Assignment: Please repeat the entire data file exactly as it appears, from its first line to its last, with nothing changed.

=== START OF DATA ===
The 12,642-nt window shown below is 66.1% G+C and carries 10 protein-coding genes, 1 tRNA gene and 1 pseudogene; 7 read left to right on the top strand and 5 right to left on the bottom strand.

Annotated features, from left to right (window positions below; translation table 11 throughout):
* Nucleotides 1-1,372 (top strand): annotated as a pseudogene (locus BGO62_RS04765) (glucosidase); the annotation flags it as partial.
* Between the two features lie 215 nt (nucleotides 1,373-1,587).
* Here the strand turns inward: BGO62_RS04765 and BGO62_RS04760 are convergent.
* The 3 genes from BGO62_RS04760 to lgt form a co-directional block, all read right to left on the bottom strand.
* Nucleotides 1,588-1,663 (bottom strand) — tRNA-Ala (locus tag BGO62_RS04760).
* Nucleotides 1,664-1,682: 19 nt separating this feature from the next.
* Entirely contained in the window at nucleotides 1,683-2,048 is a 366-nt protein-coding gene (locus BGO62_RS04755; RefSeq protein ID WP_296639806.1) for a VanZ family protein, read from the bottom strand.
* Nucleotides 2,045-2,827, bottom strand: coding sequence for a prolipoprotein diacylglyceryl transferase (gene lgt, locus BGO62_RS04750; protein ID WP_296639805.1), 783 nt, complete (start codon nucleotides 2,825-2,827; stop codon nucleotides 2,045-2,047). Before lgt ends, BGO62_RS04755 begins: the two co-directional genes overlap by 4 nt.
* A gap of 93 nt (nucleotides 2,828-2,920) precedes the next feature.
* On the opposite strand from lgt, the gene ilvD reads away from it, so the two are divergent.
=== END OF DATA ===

The 12,642-nt window shown below is 66.1% G+C and carries 10 protein-coding genes, 1 tRNA gene and 1 pseudogene; 7 read left to right on the top strand and 5 right to left on the bottom strand.

Annotated features, from left to right (window positions below; translation table 11 throughout):
* Nucleotides 1-1,372 (top strand): annotated as a pseudogene (locus BGO62_RS04765) (glucosidase); the annotation flags it as partial.
* Between the two features lie 215 nt (nucleotides 1,373-1,587).
* Here the strand turns inward: BGO62_RS04765 and BGO62_RS04760 are convergent.
* The 3 genes from BGO62_RS04760 to lgt form a co-directional block, all read right to left on the bottom strand.
* Nucleotides 1,588-1,663 (bottom strand) — tRNA-Ala (locus tag BGO62_RS04760).
* Nucleotides 1,664-1,682: 19 nt separating this feature from the next.
* Entirely contained in the window at nucleotides 1,683-2,048 is a 366-nt protein-coding gene (locus BGO62_RS04755; RefSeq protein ID WP_296639806.1) for a VanZ family protein, read from the bottom strand.
* Nucleotides 2,045-2,827, bottom strand: coding sequence for a prolipoprotein diacylglyceryl transferase (gene lgt, locus BGO62_RS04750; protein ID WP_296639805.1), 783 nt, complete (start codon nucleotides 2,825-2,827; stop codon nucleotides 2,045-2,047). Before lgt ends, BGO62_RS04755 begins: the two co-directional genes overlap by 4 nt.
* A gap of 93 nt (nucleotides 2,828-2,920) precedes the next feature.
* On the opposite strand from lgt, the gene ilvD reads away from it, so the two are divergent.